Caspian oil swaps with Iran to grow fivefold by year-end
Caspian crude oil swaps from Kazakhstan and Turkmenistan through Iran are expected to increase fivefold to 120,000
bpd by the end of the year, President of Switzerland-based trading house and crude shipping company Vitol, Ian Taylor
said on 5 July. Mr Taylor added that the amount could quickly increase to around 370,000 bpd, though Vitol isn't the
only shipper handling the crude swaps.
Oil companies have long eyed the Iranian route as a quick and cheap solution to get crude oil out of the landlocked Caspian region, but have been hampered by US sanctions, which prohibit trade with Iran. Instead, the US has supported costly and complicated pipeline routes that bypass Russia to the north and Iran to the south.
Crude swaps are a relatively simple and cheap way of exporting oil without investing in big infrastructure projects
such as pipelines, as the oil is only shipped a short distance and the receiving country hands over the same amount
at an export point. Under the swaps agreement, Iran takescrude oil from Central Asian producers through the port of
Neka for its northern refineries in exchange for Iran's Persian Gulf crude, which is easily exported to other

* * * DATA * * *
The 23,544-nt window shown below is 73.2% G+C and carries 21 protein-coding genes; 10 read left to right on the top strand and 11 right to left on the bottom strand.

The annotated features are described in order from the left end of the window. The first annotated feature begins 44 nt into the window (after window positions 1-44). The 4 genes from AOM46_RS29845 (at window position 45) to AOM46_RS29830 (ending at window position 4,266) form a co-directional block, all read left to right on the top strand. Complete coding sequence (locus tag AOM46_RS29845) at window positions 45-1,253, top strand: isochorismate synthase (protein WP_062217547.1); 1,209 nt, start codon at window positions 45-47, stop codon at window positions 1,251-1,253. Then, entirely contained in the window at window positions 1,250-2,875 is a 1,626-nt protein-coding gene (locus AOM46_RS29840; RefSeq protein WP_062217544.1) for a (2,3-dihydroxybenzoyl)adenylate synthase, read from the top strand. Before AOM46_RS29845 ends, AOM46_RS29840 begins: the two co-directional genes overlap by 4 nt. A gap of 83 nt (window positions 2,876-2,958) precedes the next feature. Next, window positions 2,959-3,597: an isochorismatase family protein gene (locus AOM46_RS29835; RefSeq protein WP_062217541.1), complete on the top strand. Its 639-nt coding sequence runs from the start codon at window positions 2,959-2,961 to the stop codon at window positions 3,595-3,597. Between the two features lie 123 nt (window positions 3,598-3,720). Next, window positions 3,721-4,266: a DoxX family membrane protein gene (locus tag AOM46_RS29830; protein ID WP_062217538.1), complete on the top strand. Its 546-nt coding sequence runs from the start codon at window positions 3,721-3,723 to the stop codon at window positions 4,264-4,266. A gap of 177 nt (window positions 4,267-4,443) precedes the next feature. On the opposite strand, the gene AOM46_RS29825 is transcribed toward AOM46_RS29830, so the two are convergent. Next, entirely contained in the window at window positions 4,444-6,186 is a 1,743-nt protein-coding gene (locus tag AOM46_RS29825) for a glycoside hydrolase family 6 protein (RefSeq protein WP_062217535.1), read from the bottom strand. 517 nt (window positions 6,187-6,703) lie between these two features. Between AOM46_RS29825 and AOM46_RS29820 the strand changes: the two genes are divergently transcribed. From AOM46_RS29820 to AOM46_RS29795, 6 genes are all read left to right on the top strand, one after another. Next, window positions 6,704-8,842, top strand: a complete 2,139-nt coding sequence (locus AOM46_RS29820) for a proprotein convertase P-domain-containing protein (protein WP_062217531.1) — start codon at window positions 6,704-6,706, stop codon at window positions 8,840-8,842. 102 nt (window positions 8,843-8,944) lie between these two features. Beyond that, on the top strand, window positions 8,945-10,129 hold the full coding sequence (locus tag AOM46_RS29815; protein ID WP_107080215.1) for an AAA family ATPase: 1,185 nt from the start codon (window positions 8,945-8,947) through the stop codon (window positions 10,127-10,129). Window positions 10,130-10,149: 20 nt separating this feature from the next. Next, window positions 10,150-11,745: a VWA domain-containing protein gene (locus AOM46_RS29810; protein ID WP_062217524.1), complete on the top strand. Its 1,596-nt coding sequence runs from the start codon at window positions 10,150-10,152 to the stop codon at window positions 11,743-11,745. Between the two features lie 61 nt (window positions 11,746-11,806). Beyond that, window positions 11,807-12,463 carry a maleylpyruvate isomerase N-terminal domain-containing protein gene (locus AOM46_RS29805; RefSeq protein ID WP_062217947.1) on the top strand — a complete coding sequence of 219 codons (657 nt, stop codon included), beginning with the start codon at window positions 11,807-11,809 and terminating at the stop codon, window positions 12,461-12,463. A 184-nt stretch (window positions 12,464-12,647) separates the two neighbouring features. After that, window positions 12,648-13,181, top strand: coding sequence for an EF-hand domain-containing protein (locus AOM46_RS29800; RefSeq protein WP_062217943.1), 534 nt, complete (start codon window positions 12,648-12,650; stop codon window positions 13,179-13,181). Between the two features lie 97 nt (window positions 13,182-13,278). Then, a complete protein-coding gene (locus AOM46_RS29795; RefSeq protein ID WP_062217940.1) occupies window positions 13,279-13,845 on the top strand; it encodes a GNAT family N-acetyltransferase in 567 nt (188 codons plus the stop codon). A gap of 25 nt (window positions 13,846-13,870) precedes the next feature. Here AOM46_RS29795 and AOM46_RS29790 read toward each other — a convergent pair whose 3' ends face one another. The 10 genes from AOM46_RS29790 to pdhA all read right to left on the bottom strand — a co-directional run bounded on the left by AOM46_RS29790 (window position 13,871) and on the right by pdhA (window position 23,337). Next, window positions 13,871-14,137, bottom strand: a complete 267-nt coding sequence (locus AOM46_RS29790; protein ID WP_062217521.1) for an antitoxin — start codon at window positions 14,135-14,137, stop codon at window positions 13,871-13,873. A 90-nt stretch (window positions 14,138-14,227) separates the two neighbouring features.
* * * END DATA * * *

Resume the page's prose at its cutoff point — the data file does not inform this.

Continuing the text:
Currently, the Kazakh oil is tankered across the Caspian from the port of Aktau and Turkmen output is piped across the border to Iran.
Vitol has been instrumental in putting together a $ 150 mm pre-finance package, mainly backed by BNP Paribas, to fund
construction and modification work on the Neka terminal in Iran and two refineries to facilitate the crude oil import
from Central Asia. China Petroleum & Chemical Corp, or Sinopec (SNP), will be carrying out the construction of
the port facilities at Neka and expansion of the Tehran and Tabriz refineries to adjust for the different quality of
Caspian crude, Taylor said.
The Neka terminal is projected to have a capacity of 370,000 bpd by December 2002 and the pipeline to the refineries will have an initial capacity of 120,000 bpd, increasing to 370,000 bpd within six months.
Most of the companies shipping their oil through Vitol for the past year are either state oil companies or other
producers working in the region, but not US oil companies due to the sanctions against Iran.
Iran charges a swap fee of $ 16 per ton for Turkmen crude and $ 13 per ton for Kazakh crude as well as making some adjustments for quality differentials.